This man was let into the UK, while Pamela Geller and I were banned. The British government, in other words, is more interested in stopping foes of jihad terror than in stopping jihad terror. They have chosen what they have chosen, and are already reaping the consequences, with special forces in London today to guard against a jihad terror attack. Britain has such a bright future ahead: chaos, civil war, and Sharia. “Radical cleric uses UK as base to preach in support of violent Islamists,” by Patrick Sawer, the Telegraph, August 30, 2014 (thanks to Pamela Geller):
A radical foreign cleric was last night accused of using a British based Internet TV channel to encourage Islamist fighters trying to overthrow the government in Libya.
Grand mufti Sheikh Sadiq Al-Ghariani, Libya’s highest spiritual leader, is alleged to be using the UK as a base from which to help orchestrate the takeover of his home country by extremist militias with ideological links to the brutal Islamic State fighters in Syria and Iraq.
Home Office officials are understood to be examining whether the cleric is breaching any British laws by using an Internet channel based here to preach support for Libya Dawn, the Islamist militia which has captured large parts of Tripoli and forced the Libyan government to flee the relative safety of eastern parts of the country.
Mr Al-Ghariani, who is understood to have travelled to London on a tourist visa “several months ago”, could be excluded from Britain on national security grounds and on grounds of ‘unacceptable behaviour’, including extremist speech, according to officials.
In a statement issued from Britain only a few days ago and seen by The Telegraph, he urged Libya Dawn to “use a firm hand to consolidate the victory that they gained on the battlefield”.
He added in his statement that there are “those who are enemies of this victory, outlaws who would attempt to spoil the victory”.
The cleric has been using Tanasuh, an Internet channel run from a back street in Exeter, to make broadcasts exhorting Libya Dawn to widen its rebellion against the government. The day after Tripoli fell to the militia he used the channel to praise its fighters, stating: “I congratulate the revolutionaries in their victory. I give blessing to the martyrs.”
In a sermon last week he also appeared to call for Libya Dawn to widen their assault on the regime, urging “revolutionaries” to turn their fire on Bayda, the seat of the Government, and Tobruk, to where the country’s Parliament has fled.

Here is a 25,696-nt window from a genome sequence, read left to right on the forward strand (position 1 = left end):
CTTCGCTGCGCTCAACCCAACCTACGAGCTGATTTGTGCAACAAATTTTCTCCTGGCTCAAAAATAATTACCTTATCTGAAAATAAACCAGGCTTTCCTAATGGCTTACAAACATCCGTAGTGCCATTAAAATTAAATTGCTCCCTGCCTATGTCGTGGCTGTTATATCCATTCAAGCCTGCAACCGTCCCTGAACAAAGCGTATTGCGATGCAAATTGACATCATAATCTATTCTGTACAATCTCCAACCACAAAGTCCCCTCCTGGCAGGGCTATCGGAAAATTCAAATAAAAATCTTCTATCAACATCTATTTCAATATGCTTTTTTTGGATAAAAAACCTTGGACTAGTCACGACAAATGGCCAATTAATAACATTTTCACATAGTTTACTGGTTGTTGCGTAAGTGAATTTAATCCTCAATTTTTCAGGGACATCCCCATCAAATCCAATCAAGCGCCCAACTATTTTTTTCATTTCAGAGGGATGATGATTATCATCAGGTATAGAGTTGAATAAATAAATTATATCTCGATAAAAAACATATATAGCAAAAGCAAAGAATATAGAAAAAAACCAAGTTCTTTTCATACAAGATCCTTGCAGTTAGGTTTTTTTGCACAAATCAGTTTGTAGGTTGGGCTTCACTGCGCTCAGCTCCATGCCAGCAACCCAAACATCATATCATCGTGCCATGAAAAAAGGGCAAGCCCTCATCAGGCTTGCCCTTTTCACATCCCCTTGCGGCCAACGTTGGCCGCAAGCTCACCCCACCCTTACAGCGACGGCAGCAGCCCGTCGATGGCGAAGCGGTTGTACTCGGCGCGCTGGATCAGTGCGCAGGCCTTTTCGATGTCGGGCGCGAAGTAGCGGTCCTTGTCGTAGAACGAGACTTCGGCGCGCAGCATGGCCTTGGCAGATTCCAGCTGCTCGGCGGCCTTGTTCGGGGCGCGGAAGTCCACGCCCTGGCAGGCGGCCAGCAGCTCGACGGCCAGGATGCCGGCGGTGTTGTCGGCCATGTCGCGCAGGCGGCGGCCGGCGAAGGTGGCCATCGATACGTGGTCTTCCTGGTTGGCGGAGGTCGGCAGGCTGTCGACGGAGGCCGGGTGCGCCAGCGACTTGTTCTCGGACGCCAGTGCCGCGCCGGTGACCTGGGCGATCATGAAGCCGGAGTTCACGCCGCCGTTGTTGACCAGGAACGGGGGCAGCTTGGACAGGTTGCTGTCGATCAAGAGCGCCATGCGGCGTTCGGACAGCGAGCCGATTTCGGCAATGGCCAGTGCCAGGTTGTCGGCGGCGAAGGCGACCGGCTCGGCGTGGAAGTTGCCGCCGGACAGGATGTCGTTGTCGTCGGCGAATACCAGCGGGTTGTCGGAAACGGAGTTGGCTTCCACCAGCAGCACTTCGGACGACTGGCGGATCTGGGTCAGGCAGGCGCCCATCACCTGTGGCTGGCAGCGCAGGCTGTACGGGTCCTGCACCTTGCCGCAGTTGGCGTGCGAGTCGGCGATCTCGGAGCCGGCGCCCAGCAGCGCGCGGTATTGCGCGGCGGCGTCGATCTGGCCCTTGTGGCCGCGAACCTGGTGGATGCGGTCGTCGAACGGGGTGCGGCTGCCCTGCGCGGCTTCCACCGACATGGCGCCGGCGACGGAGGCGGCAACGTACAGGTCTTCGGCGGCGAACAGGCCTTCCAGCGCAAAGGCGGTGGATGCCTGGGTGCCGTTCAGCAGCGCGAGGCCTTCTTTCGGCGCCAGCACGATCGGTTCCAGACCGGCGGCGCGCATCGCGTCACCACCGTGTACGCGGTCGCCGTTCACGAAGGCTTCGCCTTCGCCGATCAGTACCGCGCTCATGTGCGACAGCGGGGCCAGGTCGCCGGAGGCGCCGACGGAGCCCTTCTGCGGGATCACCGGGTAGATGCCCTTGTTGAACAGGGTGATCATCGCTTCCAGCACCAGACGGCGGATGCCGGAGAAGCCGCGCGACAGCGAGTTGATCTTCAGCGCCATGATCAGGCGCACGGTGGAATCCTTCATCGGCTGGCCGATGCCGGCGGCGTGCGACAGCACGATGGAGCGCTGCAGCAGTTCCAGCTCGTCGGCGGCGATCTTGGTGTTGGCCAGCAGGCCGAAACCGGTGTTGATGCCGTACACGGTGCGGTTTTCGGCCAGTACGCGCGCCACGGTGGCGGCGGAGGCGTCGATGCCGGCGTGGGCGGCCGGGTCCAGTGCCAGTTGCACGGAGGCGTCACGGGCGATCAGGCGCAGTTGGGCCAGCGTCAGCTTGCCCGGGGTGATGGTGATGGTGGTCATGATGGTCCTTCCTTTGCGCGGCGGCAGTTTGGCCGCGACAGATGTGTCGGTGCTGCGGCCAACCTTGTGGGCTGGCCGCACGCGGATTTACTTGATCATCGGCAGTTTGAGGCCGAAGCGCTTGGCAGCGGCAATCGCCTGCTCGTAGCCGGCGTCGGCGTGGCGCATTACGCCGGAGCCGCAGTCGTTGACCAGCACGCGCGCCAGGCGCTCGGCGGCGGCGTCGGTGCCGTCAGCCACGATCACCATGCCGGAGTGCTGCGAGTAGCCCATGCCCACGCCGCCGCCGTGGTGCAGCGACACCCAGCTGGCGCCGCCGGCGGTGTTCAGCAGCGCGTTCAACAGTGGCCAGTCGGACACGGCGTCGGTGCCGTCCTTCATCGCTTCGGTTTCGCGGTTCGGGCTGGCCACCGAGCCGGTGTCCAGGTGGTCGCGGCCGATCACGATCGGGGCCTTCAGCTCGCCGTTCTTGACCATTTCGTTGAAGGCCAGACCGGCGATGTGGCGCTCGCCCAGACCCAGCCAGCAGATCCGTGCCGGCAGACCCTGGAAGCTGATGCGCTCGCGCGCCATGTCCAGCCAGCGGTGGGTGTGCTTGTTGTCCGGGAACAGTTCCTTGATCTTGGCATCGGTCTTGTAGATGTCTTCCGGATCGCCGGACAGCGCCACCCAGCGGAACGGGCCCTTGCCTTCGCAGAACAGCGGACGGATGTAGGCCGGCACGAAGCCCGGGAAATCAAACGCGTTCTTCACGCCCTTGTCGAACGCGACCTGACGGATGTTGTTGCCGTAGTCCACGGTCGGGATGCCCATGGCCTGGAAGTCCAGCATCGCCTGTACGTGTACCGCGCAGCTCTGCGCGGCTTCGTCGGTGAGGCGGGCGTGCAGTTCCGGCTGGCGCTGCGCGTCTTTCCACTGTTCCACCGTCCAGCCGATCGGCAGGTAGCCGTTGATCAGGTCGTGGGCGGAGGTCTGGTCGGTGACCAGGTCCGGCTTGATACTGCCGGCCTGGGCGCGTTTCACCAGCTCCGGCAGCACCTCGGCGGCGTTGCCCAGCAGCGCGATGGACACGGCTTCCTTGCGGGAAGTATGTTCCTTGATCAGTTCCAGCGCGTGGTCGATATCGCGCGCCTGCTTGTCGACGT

Mr Al-Ghariani’s presence in the UK is likely to embarrass the British government at a time when it is warning that Britain faces “a greater and deeper threat to our security than we have ever known before” after Isil fighters seized huge swathes of Iraq and Syria, with dozens of young British Muslims travelling to the region to join their cause.
It is also likely to place strain on relations with Washington, where officials will be angry that the cleric is being allowed a platform to preach from the UK. Mr Al-Ghariani is previously understood to have praised the extremist Ansar al-Sharia militia, blamed by the Americans for the killing of its ambassador in Benghazi, Chris Stevens, in 2012.
Mr Al-Ghariani also faces a possible war crimes investigation after the UN Security Council issued a resolution calling for an immediate ceasefire in Libya and threatening to indict those who incite and encourage militant fighters.
The cleric’s sermons are broadcast by an Arabic-language channel set up in 2007 by Sohayl Elgariani, reportedly a close relative of Mr Al-Ghariani, which is run from a house in a shabby alleyway close to Exeter city centre.
The house, which sits between a computer repair shop and an accommodation lettings agency, is a short walk from Exeter University, where a Sohayl Elgariani is listed as working as a PhD researcher in the Department of Arab and Islamic Studies. He could not be contacted for comment last night.
Labour called for steps to be taken over Mr Al-Ghariani’s presence in the UK.
David Hanson, the shadow immigration minister, said the Home Secretary had “serious questions” to answer.
Ain’t that the truth.
He added: “There are very serious allegations about someone that has been given permission to enter the country and the home secretary needs to explain how he was able to travel here and continue to seemingly instigate action in Tripoli.”
Mr Al-Ghariani was appointed to the position of grand mufti two years ago, following the downfall of Col Muammar Gaddafi in October 2011. He has since backed Islamist factions and issued fatwas calling for Libyan women to be banned from marrying foreigners and for an end to the import of lingerie.
He has also urged Libyans not to fight against Islamist groups, stating in June this year: “If you die fighting ‘Islamists’ you will die as a non-Muslim.”
Abdullah al-Thani, Libya’s Prime Minister, last week condemned the cleric’s broadcasts, accusing him of issuing “false fatwas”. He also urged the Libyan parliament to strip him of his title.
A Home Office spokesman said: “We do not routinely comment on individual cases. But we are clear that those who seek to foster hatred or promote terrorism are not welcome in the United Kingdom. We will take action against those who represent to our society or seek to subvert our shared values. All cases are kept under review.”
Exeter was the scene of a failed suicide bombing in May 2008, at the city’s Giraffe café and restaurant in Princesshay, when Nicky Reilly, 22, a Muslim convert from Plymouth, tried to blow himself up. He was the only person injured and later pleaded guilty to terrorism offences.